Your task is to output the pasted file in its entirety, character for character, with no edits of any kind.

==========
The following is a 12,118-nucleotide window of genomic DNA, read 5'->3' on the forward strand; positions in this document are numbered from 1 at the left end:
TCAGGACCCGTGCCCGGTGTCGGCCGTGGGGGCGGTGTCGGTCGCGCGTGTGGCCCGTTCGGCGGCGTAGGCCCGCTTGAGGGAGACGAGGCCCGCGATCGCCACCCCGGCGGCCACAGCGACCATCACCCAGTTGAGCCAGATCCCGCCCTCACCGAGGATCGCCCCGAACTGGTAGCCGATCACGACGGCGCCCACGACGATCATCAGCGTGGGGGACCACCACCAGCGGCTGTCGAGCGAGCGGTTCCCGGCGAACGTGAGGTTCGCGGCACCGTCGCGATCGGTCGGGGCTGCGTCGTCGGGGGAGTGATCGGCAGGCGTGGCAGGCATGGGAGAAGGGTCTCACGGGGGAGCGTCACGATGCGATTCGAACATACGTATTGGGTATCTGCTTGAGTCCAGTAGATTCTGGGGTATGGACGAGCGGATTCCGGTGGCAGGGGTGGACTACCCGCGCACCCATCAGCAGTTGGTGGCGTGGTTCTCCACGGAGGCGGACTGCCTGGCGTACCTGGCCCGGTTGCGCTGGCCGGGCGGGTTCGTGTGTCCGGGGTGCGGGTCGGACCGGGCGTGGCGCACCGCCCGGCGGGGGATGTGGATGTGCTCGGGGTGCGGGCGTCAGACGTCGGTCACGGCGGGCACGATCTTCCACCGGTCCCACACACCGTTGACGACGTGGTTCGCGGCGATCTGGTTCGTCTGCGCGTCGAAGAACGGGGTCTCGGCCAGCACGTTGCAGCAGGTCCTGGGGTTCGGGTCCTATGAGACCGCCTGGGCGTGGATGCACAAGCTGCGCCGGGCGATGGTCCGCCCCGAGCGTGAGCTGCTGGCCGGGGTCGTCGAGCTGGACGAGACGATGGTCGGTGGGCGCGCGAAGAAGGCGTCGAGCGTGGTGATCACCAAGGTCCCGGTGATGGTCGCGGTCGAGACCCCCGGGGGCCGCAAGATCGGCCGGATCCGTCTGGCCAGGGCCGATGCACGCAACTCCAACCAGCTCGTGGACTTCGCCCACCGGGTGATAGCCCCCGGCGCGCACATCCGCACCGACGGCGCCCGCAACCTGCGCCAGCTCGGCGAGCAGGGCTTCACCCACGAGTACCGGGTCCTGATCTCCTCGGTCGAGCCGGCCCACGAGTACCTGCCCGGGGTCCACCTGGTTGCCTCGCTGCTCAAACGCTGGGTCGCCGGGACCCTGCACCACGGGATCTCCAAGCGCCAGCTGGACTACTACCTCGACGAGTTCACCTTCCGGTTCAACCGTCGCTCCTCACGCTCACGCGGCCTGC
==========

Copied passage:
The following is a 12,118-nucleotide window of genomic DNA, read 5'->3' on the forward strand; positions in this document are numbered from 1 at the left end:
TCAGGACCCGTGCCCGGTGTCGGCCGTGGGGGCGGTGTCGGTCGCGCGTGTGGCCCGTTCGGCGGCGTAGGCCCGCTTGAGGGAGACGAGGCCCGCGATCGCCACCCCGGCGGCCACAGCGACCATCACCCAGTTGAGCCAGATCCCGCCCTCACCGAGGATCGCCCCGAACTGGTAGCCGATCACGACGGCGCCCACGACGATCATCAGCGTGGGGGACCACCACCAGCGGCTGTCGAGCGAGCGGTTCCCGGCGAACGTGAGGTTCGCGGCACCGTCGCGATCGGTCGGGGCTGCGTCGTCGGGGGAGTGATCGGCAGGCGTGGCAGGCATGGGAGAAGGGTCTCACGGGGGAGCGTCACGATGCGATTCGAACATACGTATTGGGTATCTGCTTGAGTCCAGTAGATTCTGGGGTATGGACGAGCGGATTCCGGTGGCAGGGGTGGACTACCCGCGCACCCATCAGCAGTTGGTGGCGTGGTTCTCCACGGAGGCGGACTGCCTGGCGTACCTGGCCCGGTTGCGCTGGCCGGGCGGGTTCGTGTGTCCGGGGTGCGGGTCGGACCGGGCGTGGCGCACCGCCCGGCGGGGGATGTGGATGTGCTCGGGGTGCGGGCGTCAGACGTCGGTCACGGCGGGCACGATCTTCCACCGGTCCCACACACCGTTGACGACGTGGTTCGCGGCGATCTGGTTCGTCTGCGCGTCGAAGAACGGGGTCTCGGCCAGCACGTTGCAGCAGGTCCTGGGGTTCGGGTCCTATGAGACCGCCTGGGCGTGGATGCACAAGCTGCGCCGGGCGATGGTCCGCCCCGAGCGTGAGCTGCTGGCCGGGGTCGTCGAGCTGGACGAGACGATGGTCGGTGGGCGCGCGAAGAAGGCGTCGAGCGTGGTGATCACCAAGGTCCCGGTGATGGTCGCGGTCGAGACCCCCGGGGGCCGCAAGATCGGCCGGATCCGTCTGGCCAGGGCCGATGCACGCAACTCCAACCAGCTCGTGGACTTCGCCCACCGGGTGATAGCCCCCGGCGCGCACATCCGCACCGACGGCGCCCGCAACCTGCGCCAGCTCGGCGAGCAGGGCTTCACCCACGAGTACCGGGTCCTGATCTCCTCGGTCGAGCCGGCCCACGAGTACCTGCCCGGGGTCCACCTGGTTGCCTCGCTGCTCAAACGCTGGGTCGCCGGGACCCTGCACCACGGGATCTCCAAGCGCCAGCTGGACTACTACCTCGACGAGTTCACCTTCCGGTTCAACCGTCGCTCCTCACGCTCACGCGGCCTGC